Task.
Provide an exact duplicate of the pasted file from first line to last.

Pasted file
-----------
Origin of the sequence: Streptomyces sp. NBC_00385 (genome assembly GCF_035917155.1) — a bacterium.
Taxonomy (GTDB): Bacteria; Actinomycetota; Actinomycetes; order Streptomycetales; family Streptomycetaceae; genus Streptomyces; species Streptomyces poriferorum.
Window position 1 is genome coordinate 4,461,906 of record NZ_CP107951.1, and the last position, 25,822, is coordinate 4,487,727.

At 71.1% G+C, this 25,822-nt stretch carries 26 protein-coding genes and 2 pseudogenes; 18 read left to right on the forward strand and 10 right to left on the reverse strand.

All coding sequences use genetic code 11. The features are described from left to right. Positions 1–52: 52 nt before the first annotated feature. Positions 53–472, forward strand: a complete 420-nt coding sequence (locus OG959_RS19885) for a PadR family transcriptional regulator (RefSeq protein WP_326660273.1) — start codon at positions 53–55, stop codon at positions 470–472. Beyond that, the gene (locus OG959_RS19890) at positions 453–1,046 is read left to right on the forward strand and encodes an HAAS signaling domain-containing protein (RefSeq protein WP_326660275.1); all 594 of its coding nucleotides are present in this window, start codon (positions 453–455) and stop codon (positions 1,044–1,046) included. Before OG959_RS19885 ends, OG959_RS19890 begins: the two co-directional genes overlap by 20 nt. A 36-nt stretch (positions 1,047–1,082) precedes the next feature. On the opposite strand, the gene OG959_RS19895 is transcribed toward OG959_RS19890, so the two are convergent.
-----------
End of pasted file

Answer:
Origin of the sequence: Streptomyces sp. NBC_00385 (genome assembly GCF_035917155.1) — a bacterium.
Taxonomy (GTDB): Bacteria; Actinomycetota; Actinomycetes; order Streptomycetales; family Streptomycetaceae; genus Streptomyces; species Streptomyces poriferorum.
Window position 1 is genome coordinate 4,461,906 of record NZ_CP107951.1, and the last position, 25,822, is coordinate 4,487,727.

At 71.1% G+C, this 25,822-nt stretch carries 26 protein-coding genes and 2 pseudogenes; 18 read left to right on the forward strand and 10 right to left on the reverse strand.

All coding sequences use genetic code 11. The features are described from left to right. Positions 1–52: 52 nt before the first annotated feature. Positions 53–472, forward strand: a complete 420-nt coding sequence (locus OG959_RS19885) for a PadR family transcriptional regulator (RefSeq protein WP_326660273.1) — start codon at positions 53–55, stop codon at positions 470–472. Beyond that, the gene (locus OG959_RS19890) at positions 453–1,046 is read left to right on the forward strand and encodes an HAAS signaling domain-containing protein (RefSeq protein WP_326660275.1); all 594 of its coding nucleotides are present in this window, start codon (positions 453–455) and stop codon (positions 1,044–1,046) included. Before OG959_RS19885 ends, OG959_RS19890 begins: the two co-directional genes overlap by 20 nt. A 36-nt stretch (positions 1,047–1,082) precedes the next feature. On the opposite strand, the gene OG959_RS19895 is transcribed toward OG959_RS19890, so the two are convergent.